Building authentic relationships and having a genuine connection with candidates is extremely important to me as a recruiter. With the United States unemployment rate staying at a consecutive all-time low, it makes building relationships even that much more meaningful. Part of those relationships goes past the candidates and hiring managers and into college recruiting. At one point or another, many sourcers or recruiters attend a college career fair for their company.
The most prominent issues I hear from my colleagues attending a college career fair are low attendance and not getting many leads from the career fair. Therefore, they wonder if it is worth the time and money.
I believe that it is more than the value of hiring a young professional to an organization from every career fair. College recruiting is a two-way street; it can’t always be about the hire you make. It’s about being involved with the community, building relationships with direct campus organizations, and creating genuine relationships with the staff and professors.
Have you ever seen the movie “Yes Man” starring Jim Carrey? It’s about a man who challenges himself to say “yes” to everything for an entire year. I like to take this approach when it comes to colleges. From the relationships I’ve made with colleges, I get asked to be involved in quite a bit. Now, most of you are thinking, those are sponsored events that companies pay to be a part of, and you’d be right. Most colleges ask for some sponsorship at the beginning of the year. Your support partly helps with funding for the campus organizations, which can range from $1,000 on up and that usually doesn’t cover the two career fairs within the school year. I come from a small organization where I’m unable to be a sponsor for each college I’m involved. I wish it were in the budget, but that just isn’t realistic.
I live in and work out of Kalamazoo, Michigan. In Kalamazoo alone, I have three colleges out my backdoor, Western Michigan University, Kalamazoo College, and Kalamazoo Community College. Throughout the year, I work with close to nine different colleges. Out of all those colleges, my company only sponsors one. However, I’ve come to be surprised to see how many organizations fail to show up or cancel last minute.
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When that happens, it leaves the college in a pinch. After all, they still have hundreds of students who were depending on the event. That’s when building a relationship with the college is so important. If they ask me last minute, “Can you attend this interview panel?” Yes. “Can you help with mock interviews?” Yes. “Would you be willing to be a part of our speed networking?” Yes. It’s a win, win for everyone, the college, the students, and me. I’m helping out last minute, so I get to attend the event for free. I’m able to have brand recognition for our company, get in front of students, and show that our company is dependable.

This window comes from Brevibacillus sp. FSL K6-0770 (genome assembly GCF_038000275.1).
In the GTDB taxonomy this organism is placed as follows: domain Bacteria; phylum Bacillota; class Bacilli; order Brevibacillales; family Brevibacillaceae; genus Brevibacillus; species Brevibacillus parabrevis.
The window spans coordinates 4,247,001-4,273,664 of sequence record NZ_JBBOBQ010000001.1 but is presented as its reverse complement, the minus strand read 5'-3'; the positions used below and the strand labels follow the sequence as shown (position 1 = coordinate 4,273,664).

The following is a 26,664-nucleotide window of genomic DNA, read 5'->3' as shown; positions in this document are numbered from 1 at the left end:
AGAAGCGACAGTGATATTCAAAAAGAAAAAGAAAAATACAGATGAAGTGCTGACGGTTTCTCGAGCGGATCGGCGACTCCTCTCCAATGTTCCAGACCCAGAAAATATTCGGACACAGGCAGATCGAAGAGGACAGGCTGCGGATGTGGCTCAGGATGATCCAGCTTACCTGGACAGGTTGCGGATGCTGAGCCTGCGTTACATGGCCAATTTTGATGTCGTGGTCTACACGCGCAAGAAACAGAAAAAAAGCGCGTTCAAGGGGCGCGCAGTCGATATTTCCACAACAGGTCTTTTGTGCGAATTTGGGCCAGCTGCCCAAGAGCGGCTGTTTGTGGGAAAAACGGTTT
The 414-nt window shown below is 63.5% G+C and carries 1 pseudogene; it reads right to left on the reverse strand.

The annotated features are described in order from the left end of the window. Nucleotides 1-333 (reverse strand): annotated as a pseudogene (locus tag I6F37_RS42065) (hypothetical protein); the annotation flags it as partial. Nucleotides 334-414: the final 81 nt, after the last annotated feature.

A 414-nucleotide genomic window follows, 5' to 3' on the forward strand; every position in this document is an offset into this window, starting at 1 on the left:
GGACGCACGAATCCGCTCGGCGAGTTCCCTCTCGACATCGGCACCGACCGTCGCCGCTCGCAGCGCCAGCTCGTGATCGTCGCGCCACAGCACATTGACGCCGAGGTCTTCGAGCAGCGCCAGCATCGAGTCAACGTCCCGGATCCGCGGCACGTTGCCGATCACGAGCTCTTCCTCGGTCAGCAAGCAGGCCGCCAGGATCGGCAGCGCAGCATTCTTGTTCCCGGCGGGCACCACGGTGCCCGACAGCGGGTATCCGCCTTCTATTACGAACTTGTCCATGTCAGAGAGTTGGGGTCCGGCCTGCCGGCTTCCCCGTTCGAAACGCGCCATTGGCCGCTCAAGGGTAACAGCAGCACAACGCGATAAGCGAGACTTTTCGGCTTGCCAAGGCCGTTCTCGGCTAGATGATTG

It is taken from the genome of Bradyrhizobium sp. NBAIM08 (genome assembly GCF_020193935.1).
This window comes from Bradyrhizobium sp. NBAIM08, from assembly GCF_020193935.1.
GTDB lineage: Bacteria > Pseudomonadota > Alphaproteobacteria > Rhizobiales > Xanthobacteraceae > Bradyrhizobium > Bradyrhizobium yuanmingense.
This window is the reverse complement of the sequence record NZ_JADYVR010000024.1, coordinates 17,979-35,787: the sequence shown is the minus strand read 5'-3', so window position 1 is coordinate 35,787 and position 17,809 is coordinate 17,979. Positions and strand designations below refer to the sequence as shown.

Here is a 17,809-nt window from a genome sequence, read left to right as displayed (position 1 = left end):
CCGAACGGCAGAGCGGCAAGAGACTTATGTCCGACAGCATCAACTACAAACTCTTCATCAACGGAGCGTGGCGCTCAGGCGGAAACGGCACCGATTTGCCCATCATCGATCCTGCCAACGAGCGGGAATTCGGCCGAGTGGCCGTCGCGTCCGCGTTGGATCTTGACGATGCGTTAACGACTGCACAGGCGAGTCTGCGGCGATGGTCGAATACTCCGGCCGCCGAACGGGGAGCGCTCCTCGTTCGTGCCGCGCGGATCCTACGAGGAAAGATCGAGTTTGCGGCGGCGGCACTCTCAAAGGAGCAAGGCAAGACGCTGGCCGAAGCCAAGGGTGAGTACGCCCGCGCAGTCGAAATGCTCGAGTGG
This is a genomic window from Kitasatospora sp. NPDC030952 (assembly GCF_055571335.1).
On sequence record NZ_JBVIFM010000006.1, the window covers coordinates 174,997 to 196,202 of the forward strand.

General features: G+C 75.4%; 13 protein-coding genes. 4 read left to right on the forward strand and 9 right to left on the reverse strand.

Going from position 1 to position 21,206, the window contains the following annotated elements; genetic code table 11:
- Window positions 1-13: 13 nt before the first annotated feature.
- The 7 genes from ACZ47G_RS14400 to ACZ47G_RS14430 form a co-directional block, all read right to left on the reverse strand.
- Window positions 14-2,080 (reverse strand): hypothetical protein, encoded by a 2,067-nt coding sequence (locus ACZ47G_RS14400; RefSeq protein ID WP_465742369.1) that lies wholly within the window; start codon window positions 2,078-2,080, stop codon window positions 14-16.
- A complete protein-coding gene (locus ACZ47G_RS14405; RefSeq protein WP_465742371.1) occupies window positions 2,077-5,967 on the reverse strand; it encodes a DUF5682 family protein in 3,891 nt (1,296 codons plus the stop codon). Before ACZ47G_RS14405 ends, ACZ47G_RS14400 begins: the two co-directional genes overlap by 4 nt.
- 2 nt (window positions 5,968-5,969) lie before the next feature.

So how do I do this? Well, when a career fair is slow, it gives me time to talk with the professors and administration. I try not to leave an event without at least one business card. Most of the time, I get asked by a professor if I’d like to come into the classroom to speak with their students, “Yes please!” It’s letting the college know that you are willing to step in and help out last minute, convenient or not. I’ve made a three-hour drive one way to a college just to participate in a networking event. I mentioned that I’m with a smaller company, which usually translates to students as “not cool.” We can’t all be Google. However, by helping out in various ways and attending all available events, students come up to me because they remember that I helped out with mock interviews or went into their classroom. This creates a priceless recruiting network. It will take up your time, that’s for sure, but in the long run, it far outweighs the inconvenience or time factor.